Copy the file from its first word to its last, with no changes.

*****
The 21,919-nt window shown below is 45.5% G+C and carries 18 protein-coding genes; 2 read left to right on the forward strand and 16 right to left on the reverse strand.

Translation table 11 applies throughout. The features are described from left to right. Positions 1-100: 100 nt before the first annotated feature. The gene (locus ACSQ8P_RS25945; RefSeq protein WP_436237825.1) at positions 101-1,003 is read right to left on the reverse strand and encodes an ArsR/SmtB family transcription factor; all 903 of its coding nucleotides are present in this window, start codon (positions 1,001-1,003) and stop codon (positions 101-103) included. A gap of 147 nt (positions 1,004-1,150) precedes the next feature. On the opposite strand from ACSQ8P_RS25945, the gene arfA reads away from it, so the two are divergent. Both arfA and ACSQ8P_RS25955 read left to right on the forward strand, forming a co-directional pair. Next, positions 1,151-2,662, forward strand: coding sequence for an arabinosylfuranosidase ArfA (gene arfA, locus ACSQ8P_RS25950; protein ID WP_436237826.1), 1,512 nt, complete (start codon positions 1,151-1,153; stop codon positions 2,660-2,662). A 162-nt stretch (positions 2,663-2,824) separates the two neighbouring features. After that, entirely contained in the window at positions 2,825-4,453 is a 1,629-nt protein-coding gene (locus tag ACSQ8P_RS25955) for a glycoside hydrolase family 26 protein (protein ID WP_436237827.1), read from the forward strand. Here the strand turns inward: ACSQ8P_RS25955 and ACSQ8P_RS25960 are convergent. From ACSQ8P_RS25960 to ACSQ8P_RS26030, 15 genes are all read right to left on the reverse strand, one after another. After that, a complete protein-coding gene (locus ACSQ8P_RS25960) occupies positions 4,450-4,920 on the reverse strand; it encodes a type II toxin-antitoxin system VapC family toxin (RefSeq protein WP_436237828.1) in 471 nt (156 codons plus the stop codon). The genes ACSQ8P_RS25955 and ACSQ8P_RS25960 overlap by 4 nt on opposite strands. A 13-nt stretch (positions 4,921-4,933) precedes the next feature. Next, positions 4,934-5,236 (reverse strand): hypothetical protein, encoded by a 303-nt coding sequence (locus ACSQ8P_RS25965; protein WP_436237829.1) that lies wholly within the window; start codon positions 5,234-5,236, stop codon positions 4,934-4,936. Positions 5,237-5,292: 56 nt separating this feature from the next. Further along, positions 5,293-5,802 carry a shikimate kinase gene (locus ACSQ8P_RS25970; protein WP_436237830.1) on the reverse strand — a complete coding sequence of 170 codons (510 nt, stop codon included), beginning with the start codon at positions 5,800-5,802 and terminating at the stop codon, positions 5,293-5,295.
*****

The 21,919-nt window shown below is 45.5% G+C and carries 18 protein-coding genes; 2 read left to right on the forward strand and 16 right to left on the reverse strand.

Translation table 11 applies throughout. The features are described from left to right. Positions 1-100: 100 nt before the first annotated feature. The gene (locus ACSQ8P_RS25945; RefSeq protein WP_436237825.1) at positions 101-1,003 is read right to left on the reverse strand and encodes an ArsR/SmtB family transcription factor; all 903 of its coding nucleotides are present in this window, start codon (positions 1,001-1,003) and stop codon (positions 101-103) included. A gap of 147 nt (positions 1,004-1,150) precedes the next feature. On the opposite strand from ACSQ8P_RS25945, the gene arfA reads away from it, so the two are divergent. Both arfA and ACSQ8P_RS25955 read left to right on the forward strand, forming a co-directional pair. Next, positions 1,151-2,662, forward strand: coding sequence for an arabinosylfuranosidase ArfA (gene arfA, locus ACSQ8P_RS25950; protein ID WP_436237826.1), 1,512 nt, complete (start codon positions 1,151-1,153; stop codon positions 2,660-2,662). A 162-nt stretch (positions 2,663-2,824) separates the two neighbouring features. After that, entirely contained in the window at positions 2,825-4,453 is a 1,629-nt protein-coding gene (locus tag ACSQ8P_RS25955) for a glycoside hydrolase family 26 protein (protein ID WP_436237827.1), read from the forward strand. Here the strand turns inward: ACSQ8P_RS25955 and ACSQ8P_RS25960 are convergent. From ACSQ8P_RS25960 to ACSQ8P_RS26030, 15 genes are all read right to left on the reverse strand, one after another. After that, a complete protein-coding gene (locus ACSQ8P_RS25960) occupies positions 4,450-4,920 on the reverse strand; it encodes a type II toxin-antitoxin system VapC family toxin (RefSeq protein WP_436237828.1) in 471 nt (156 codons plus the stop codon). The genes ACSQ8P_RS25955 and ACSQ8P_RS25960 overlap by 4 nt on opposite strands. A 13-nt stretch (positions 4,921-4,933) precedes the next feature. Next, positions 4,934-5,236 (reverse strand): hypothetical protein, encoded by a 303-nt coding sequence (locus ACSQ8P_RS25965; protein WP_436237829.1) that lies wholly within the window; start codon positions 5,234-5,236, stop codon positions 4,934-4,936. Positions 5,237-5,292: 56 nt separating this feature from the next. Further along, positions 5,293-5,802 carry a shikimate kinase gene (locus ACSQ8P_RS25970; protein WP_436237830.1) on the reverse strand — a complete coding sequence of 170 codons (510 nt, stop codon included), beginning with the start codon at positions 5,800-5,802 and terminating at the stop codon, positions 5,293-5,295.